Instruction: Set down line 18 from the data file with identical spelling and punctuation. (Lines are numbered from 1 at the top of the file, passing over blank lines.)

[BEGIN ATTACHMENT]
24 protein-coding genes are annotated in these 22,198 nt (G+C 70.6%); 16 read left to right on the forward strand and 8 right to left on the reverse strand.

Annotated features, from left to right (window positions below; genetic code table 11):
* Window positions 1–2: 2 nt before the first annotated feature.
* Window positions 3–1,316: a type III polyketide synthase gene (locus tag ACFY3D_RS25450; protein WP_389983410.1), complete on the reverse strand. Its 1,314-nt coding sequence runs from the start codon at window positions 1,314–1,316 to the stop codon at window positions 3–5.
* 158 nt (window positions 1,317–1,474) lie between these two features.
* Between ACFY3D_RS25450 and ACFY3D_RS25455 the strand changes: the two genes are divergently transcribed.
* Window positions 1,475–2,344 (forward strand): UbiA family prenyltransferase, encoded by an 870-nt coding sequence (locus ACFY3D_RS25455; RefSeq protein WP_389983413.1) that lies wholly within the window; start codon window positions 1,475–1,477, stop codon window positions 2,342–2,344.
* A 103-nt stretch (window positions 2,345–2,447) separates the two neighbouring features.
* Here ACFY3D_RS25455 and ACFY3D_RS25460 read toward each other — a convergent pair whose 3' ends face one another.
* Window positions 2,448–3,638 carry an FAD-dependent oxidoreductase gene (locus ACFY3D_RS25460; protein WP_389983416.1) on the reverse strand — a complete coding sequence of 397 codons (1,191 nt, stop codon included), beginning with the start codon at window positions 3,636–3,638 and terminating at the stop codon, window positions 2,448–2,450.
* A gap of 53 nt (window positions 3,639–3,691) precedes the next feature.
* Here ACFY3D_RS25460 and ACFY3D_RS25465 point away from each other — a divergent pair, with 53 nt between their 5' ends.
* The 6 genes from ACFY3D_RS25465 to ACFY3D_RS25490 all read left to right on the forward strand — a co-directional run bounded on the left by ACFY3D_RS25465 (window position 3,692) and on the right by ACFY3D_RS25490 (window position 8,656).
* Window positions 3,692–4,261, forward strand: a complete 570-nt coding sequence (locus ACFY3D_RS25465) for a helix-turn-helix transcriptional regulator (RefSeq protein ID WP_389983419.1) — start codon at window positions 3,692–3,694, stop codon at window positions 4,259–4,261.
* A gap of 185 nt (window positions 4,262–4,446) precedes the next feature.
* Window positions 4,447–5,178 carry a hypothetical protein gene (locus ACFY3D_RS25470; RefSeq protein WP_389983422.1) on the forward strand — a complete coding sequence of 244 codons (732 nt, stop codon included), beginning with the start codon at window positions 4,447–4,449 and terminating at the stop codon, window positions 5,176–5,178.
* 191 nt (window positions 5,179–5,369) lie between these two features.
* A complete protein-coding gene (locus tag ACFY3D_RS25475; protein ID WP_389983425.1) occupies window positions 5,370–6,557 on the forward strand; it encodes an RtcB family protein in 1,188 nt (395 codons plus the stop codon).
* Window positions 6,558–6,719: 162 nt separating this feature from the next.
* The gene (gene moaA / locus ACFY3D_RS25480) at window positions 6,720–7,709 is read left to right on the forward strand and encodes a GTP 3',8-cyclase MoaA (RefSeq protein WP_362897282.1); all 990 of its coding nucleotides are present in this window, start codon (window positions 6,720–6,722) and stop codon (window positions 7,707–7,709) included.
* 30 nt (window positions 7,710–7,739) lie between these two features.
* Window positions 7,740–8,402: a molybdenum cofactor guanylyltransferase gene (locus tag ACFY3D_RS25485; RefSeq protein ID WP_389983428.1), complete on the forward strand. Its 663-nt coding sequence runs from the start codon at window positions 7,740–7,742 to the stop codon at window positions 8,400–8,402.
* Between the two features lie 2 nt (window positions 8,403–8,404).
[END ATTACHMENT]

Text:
* A complete protein-coding gene (locus tag ACFY3D_RS25475; protein ID WP_389983425.1) occupies window positions 5,370–6,557 on the forward strand; it encodes an RtcB family protein in 1,188 nt (395 codons plus the stop codon).